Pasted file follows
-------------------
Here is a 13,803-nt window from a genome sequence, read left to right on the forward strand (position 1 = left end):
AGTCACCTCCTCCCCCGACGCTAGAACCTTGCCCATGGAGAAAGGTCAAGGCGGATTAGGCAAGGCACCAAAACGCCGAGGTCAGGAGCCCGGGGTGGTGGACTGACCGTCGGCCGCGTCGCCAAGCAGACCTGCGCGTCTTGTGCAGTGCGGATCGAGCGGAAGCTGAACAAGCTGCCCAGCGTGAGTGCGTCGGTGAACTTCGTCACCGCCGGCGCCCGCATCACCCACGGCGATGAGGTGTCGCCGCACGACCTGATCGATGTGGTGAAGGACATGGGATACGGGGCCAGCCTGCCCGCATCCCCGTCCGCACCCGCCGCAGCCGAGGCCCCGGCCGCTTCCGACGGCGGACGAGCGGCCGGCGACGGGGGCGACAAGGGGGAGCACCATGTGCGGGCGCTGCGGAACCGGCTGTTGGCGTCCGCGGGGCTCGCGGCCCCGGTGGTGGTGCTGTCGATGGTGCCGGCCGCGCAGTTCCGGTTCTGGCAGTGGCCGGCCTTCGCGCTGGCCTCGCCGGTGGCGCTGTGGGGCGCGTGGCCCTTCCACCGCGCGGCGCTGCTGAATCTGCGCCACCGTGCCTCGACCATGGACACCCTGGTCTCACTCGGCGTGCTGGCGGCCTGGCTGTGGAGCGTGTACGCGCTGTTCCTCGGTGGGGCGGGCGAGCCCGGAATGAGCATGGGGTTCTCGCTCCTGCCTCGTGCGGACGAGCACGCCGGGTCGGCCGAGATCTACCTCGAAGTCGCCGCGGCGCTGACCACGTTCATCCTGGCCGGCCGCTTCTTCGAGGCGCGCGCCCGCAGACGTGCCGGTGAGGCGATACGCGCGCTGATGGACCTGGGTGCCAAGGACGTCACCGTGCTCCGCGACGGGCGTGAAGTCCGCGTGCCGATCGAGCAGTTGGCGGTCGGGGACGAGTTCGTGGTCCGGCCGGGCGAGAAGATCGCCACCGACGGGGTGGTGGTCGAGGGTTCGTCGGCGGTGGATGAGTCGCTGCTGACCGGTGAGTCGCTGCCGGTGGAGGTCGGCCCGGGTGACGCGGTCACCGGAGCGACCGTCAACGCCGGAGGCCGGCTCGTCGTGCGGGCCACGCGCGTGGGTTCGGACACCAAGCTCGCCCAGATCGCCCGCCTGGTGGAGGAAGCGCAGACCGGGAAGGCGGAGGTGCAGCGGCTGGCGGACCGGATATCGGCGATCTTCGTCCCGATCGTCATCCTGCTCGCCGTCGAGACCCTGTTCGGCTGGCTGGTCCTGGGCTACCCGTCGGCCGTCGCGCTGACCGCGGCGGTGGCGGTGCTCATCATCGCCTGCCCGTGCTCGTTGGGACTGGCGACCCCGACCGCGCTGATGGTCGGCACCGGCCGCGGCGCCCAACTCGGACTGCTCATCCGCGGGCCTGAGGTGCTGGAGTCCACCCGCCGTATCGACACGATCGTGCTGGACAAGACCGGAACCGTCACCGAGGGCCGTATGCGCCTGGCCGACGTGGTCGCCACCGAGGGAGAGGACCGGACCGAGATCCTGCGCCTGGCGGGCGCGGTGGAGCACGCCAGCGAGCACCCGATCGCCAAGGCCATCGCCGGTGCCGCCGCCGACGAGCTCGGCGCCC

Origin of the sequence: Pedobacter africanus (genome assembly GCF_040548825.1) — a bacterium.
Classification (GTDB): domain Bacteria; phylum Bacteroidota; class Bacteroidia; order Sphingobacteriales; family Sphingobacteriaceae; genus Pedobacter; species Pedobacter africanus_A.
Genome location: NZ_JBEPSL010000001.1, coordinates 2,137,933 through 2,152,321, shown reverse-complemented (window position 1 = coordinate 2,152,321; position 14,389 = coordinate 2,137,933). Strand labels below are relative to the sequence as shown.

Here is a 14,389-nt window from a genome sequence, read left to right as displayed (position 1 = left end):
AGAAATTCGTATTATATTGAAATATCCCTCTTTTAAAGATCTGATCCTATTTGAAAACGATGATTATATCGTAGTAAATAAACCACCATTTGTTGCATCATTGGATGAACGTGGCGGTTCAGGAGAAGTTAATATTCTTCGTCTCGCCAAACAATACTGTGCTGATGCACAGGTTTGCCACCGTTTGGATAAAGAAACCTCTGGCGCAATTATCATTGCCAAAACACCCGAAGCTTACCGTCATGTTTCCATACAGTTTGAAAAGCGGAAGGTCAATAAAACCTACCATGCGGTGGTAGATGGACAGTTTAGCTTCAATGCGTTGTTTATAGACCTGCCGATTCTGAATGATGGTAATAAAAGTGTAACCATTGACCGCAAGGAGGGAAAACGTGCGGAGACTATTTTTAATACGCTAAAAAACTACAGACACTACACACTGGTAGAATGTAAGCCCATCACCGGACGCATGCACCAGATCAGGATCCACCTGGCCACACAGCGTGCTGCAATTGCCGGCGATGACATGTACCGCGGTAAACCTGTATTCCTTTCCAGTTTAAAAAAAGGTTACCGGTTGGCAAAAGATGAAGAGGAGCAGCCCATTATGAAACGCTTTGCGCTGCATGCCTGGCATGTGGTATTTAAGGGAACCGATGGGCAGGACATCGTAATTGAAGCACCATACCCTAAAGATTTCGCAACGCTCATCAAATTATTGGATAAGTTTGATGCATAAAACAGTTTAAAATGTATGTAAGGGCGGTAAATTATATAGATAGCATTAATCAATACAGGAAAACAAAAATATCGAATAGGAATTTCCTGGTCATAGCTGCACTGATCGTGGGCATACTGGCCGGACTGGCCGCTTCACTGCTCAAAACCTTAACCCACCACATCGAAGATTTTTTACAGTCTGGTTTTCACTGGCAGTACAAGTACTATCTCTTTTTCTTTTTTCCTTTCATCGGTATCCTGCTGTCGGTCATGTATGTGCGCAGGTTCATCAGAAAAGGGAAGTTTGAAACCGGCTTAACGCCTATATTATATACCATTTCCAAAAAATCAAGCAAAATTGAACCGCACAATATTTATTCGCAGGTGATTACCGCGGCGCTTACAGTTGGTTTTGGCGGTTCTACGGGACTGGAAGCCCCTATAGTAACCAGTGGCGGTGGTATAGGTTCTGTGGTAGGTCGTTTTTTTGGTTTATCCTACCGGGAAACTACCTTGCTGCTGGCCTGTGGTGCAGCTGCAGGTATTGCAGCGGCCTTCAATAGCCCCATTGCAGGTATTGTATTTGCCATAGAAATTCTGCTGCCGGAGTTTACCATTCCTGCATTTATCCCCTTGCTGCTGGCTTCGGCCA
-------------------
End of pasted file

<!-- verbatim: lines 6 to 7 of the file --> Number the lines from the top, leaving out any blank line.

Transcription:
Here is a 14,389-nt window from a genome sequence, read left to right as displayed (position 1 = left end):
AGAAATTCGTATTATATTGAAATATCCCTCTTTTAAAGATCTGATCCTATTTGAAAACGATGATTATATCGTAGTAAATAAACCACCATTTGTTGCATCATTGGATGAACGTGGCGGTTCAGGAGAAGTTAATATTCTTCGTCTCGCCAAACAATACTGTGCTGATGCACAGGTTTGCCACCGTTTGGATAAAGAAACCTCTGGCGCAATTATCATTGCCAAAACACCCGAAGCTTACCGTCATGTTTCCATACAGTTTGAAAAGCGGAAGGTCAATAAAACCTACCATGCGGTGGTAGATGGACAGTTTAGCTTCAATGCGTTGTTTATAGACCTGCCGATTCTGAATGATGGTAATAAAAGTGTAACCATTGACCGCAAGGAGGGAAAACGTGCGGAGACTATTTTTAATACGCTAAAAAACTACAGACACTACACACTGGTAGAATGTAAGCCCATCACCGGACGCATGCACCAGATCAGGATCCACCTGGCCACACAGCGTGCTGCAATTGCCGGCGATGACATGTACCGCGGTAAACCTGTATTCCTTTCCAGTTTAAAAAAAGGTTACCGGTTGGCAAAAGATGAAGAGGAGCAGCCCATTATGAAACGCTTTGCGCTGCATGCCTGGCATGTGGTATTTAAGGGAACCGATGGGCAGGACATCGTAATTGAAGCACCATACCCTAAAGATTTCGCAACGCTCATCAAATTATTGGATAAGTTTGATGCATAAAACAGTTTAAAATGTATGTAAGGGCGGTAAATTATATAGATAGCATTAATCAATACAGGAAAACAAAAATATCGAATAGGAATTTCCTGGTCATAGCTGCACTGATCGTGGGCATACTGGCCGGACTGGCCGCTTCACTGCTCAAAACCTTAACCCACCACATCGAAGATTTTTTACAGTCTGGTTTTCACTGGCAGTACAAGTACTATCTCTTTTTCTTTTTTCCTTTCATCGGTATCCTGCTGTCGGTCATGTATGTGCGCAGGTTCATCAGAAAAGGGAAGTTTGAAACCGGCTTAACGCCTATATTATATACCATTTCCAAAAAATCAAGCAAAATTGAACCGCACAATATTTATTCGCAGGTGATTACCGCGGCGCTTACAGTTGGTTTTGGCGGTTCTACGGGACTGGAAGCCCCTATAGTAACCAGTGGCGGTGGTATAGGTTCTGTGGTAGGTCGTTTTTTTGGTTTATCCTACCGGGAAACTACCTTGCTGCTGGCCTGTGGTGCAGCTGCAGGTATTGCAGCGGCCTTCAATAGCCCCATTGCAGGTATTGTATTTGCCATAGAAATTCTGCTGCCGGAGTTTACCATTCCTGCATTTATCCCCTTGCTGCTGGCTTCGGCCA